When people talk about the displacement of jobs brought about by the development of robotics, Artificial Intelligence (AI) and automation, they have a tendency to leave out the capabilities and flexibility of people and to attribute a certain amount of agency to the technology itself. The technology becomes the focal point. The deeper problem is the idea that we just need more technology (robots, automation or petaflops) — as if technology is something you pour on grass like water to help growth — whereas in our businesses it is not technology alone that is the answer to increased productivity and efficiency, it is technology combined with people and knowhow that makes the big difference.
As sophisticated as these machines are, they are, at most, semi-autonomous. I don’t believe I will see a robot or computer have an original thought, the Holy Grail of Artificial General Intelligence, in my lifetime. Robots and computerized machines are tools, albeit remarkably sophisticated tools, used by humans.
Many organizations are beginning to see the advantages of cobots. Large corporations like Apple and General Electric and smaller companies such as C & S Wholesale Grocer are beginning or increasing manufacturing within the US through a combination of people and robots. Flextronics, a manufacturer of consumer electronics utilizing robots and automation, is famed for displaying a banner outside its factory in Milpitas, south of San Francisco proudly proclaiming: “Bringing Jobs & Manufacturing Back to California.”
Europe is seeing similar trends in banking, financial services and in the industrial and other service sectors. The European Union is investing heavily to help businesses build and adopt robots and forecasts robotics and related services will contribute an extra $80 billion in GDP per year by 2020.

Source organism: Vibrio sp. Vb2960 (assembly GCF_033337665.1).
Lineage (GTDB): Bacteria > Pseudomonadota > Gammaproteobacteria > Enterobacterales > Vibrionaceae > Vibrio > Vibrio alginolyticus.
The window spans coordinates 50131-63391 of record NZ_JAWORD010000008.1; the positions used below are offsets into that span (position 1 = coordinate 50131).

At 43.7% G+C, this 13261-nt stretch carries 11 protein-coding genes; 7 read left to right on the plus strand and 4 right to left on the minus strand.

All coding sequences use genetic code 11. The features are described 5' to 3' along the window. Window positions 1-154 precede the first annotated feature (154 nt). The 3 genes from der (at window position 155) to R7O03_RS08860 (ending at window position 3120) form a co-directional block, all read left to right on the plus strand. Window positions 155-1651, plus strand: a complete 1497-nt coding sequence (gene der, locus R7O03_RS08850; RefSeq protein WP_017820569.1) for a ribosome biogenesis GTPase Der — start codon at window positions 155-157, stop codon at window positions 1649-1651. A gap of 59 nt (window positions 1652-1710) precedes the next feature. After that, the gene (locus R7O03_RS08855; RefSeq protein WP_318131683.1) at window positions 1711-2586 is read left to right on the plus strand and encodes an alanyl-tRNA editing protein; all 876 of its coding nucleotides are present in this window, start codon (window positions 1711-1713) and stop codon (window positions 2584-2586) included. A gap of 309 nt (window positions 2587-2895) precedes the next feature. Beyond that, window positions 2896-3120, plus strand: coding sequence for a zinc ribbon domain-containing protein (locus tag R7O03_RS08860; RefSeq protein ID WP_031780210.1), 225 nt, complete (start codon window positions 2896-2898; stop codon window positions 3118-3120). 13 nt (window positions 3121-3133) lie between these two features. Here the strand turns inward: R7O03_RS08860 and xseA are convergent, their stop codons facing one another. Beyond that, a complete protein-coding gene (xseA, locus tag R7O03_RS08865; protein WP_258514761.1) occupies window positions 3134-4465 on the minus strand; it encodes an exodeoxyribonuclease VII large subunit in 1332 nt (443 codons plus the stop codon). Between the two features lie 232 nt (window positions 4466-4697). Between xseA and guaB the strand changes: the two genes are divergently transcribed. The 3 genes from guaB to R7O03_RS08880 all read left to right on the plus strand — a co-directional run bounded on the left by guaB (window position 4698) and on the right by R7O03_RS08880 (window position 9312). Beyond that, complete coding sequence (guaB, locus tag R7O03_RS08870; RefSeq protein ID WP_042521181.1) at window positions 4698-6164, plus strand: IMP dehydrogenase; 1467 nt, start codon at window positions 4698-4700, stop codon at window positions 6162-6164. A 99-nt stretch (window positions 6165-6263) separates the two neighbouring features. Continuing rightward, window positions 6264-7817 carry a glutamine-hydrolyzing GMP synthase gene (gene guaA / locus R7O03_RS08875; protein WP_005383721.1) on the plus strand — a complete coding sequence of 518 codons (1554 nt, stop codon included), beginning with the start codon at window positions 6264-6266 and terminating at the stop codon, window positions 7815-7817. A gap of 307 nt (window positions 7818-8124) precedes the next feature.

Whilst sales of robots is growing, figures released by the Robotic Industries Association (RIA), the industry’s trade group, indicate a growing demand for industrial robots in the US with a total of 5,938 robots valued at $338 million ordered by companies in North America in the first quarter of 2014, coming in just shy of the all-time record set at the end of 2012. This increase in robot sales is having a positive impact on jobs, either creating them or sustaining existing jobs and helping to increase productivity and profitability. Jim Stogdill at O’Reilly Media emphasizes where I believe co-working is going:
“As automation takes the next layer of jobs at the current bottom, we humans are asked to do more and more complex stuff, higher up the value hierarchy.”
The potential uses for robotics, AI, and automation in business are great and ever expanding and helping to move jobs locally. But we must remember technology is here to serve us, not the other way around. It is the tech savvy company that successfully unites robots, automation and humans that will thrive in the ‘second machine age.’
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- Will robots take our jobs, or won’t they?
- Co-robots really ARE a BIG thing
- VW launches robot that collaborates with workers
- Low-cost robots like Baxter, UR5 and UR10 successfully entering small and medium enterprises (SMEs)
- Factory-in-a-Day: EU FP7 invests €7.9M to make robotics affordable for SMEs
- Chinese city aims to have 80% of production done by Robots by 2020